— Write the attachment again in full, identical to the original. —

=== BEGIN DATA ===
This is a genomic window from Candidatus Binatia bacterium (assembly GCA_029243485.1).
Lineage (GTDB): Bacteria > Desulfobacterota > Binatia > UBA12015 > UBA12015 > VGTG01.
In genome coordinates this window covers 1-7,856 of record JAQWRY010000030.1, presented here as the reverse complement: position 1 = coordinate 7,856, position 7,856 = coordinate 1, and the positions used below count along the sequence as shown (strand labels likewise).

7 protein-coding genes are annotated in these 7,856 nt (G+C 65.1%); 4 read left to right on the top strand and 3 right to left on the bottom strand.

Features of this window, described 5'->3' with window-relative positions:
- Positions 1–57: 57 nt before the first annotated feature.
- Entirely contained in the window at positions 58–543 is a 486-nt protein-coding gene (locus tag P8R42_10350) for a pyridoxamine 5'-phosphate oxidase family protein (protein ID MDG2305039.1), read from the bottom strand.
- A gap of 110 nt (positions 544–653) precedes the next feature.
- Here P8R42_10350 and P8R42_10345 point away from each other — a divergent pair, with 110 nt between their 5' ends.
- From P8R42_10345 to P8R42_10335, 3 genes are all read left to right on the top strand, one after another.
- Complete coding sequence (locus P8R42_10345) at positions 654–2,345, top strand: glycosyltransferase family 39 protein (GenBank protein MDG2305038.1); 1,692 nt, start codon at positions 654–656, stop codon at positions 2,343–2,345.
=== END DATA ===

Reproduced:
This is a genomic window from Candidatus Binatia bacterium (assembly GCA_029243485.1).
Lineage (GTDB): Bacteria > Desulfobacterota > Binatia > UBA12015 > UBA12015 > VGTG01.
In genome coordinates this window covers 1-7,856 of record JAQWRY010000030.1, presented here as the reverse complement: position 1 = coordinate 7,856, position 7,856 = coordinate 1, and the positions used below count along the sequence as shown (strand labels likewise).

7 protein-coding genes are annotated in these 7,856 nt (G+C 65.1%); 4 read left to right on the top strand and 3 right to left on the bottom strand.

Features of this window, described 5'->3' with window-relative positions:
- Positions 1–57: 57 nt before the first annotated feature.
- Entirely contained in the window at positions 58–543 is a 486-nt protein-coding gene (locus tag P8R42_10350) for a pyridoxamine 5'-phosphate oxidase family protein (protein ID MDG2305039.1), read from the bottom strand.
- A gap of 110 nt (positions 544–653) precedes the next feature.
- Here P8R42_10350 and P8R42_10345 point away from each other — a divergent pair, with 110 nt between their 5' ends.
- From P8R42_10345 to P8R42_10335, 3 genes are all read left to right on the top strand, one after another.
- Complete coding sequence (locus P8R42_10345) at positions 654–2,345, top strand: glycosyltransferase family 39 protein (GenBank protein MDG2305038.1); 1,692 nt, start codon at positions 654–656, stop codon at positions 2,343–2,345.